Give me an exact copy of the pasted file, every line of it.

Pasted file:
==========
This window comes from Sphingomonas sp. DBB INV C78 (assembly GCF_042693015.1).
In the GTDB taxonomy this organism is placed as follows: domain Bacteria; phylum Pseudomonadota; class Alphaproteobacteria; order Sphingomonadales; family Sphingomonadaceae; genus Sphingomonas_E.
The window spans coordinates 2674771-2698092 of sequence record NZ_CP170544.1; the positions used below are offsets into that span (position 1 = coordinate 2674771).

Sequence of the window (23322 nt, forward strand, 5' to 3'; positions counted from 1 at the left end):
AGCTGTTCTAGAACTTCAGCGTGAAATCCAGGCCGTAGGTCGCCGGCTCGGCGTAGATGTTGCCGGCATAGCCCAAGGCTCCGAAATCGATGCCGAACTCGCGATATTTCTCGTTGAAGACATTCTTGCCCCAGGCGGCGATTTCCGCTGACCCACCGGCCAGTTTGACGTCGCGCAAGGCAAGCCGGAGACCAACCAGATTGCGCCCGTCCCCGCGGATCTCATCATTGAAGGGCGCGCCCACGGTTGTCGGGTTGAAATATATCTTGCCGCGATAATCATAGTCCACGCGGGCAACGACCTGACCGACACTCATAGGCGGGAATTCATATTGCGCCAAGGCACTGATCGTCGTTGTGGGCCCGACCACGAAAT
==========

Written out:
This window comes from Sphingomonas sp. DBB INV C78 (assembly GCF_042693015.1).
In the GTDB taxonomy this organism is placed as follows: domain Bacteria; phylum Pseudomonadota; class Alphaproteobacteria; order Sphingomonadales; family Sphingomonadaceae; genus Sphingomonas_E.
The window spans coordinates 2674771-2698092 of sequence record NZ_CP170544.1; the positions used below are offsets into that span (position 1 = coordinate 2674771).

Sequence of the window (23322 nt, forward strand, 5' to 3'; positions counted from 1 at the left end):
AGCTGTTCTAGAACTTCAGCGTGAAATCCAGGCCGTAGGTCGCCGGCTCGGCGTAGATGTTGCCGGCATAGCCCAAGGCTCCGAAATCGATGCCGAACTCGCGATATTTCTCGTTGAAGACATTCTTGCCCCAGGCGGCGATTTCCGCTGACCCACCGGCCAGTTTGACGTCGCGCAAGGCAAGCCGGAGACCAACCAGATTGCGCCCGTCCCCGCGGATCTCATCATTGAAGGGCGCGCCCACGGTTGTCGGGTTGAAATATATCTTGCCGCGATAATCATAGTCCACGCGGGCAACGACCTGACCGACACTCATAGGCGGGAATTCATATTGCGCCAAGGCACTGATCGTCGTTGTGGGCCCGACCACGAAAT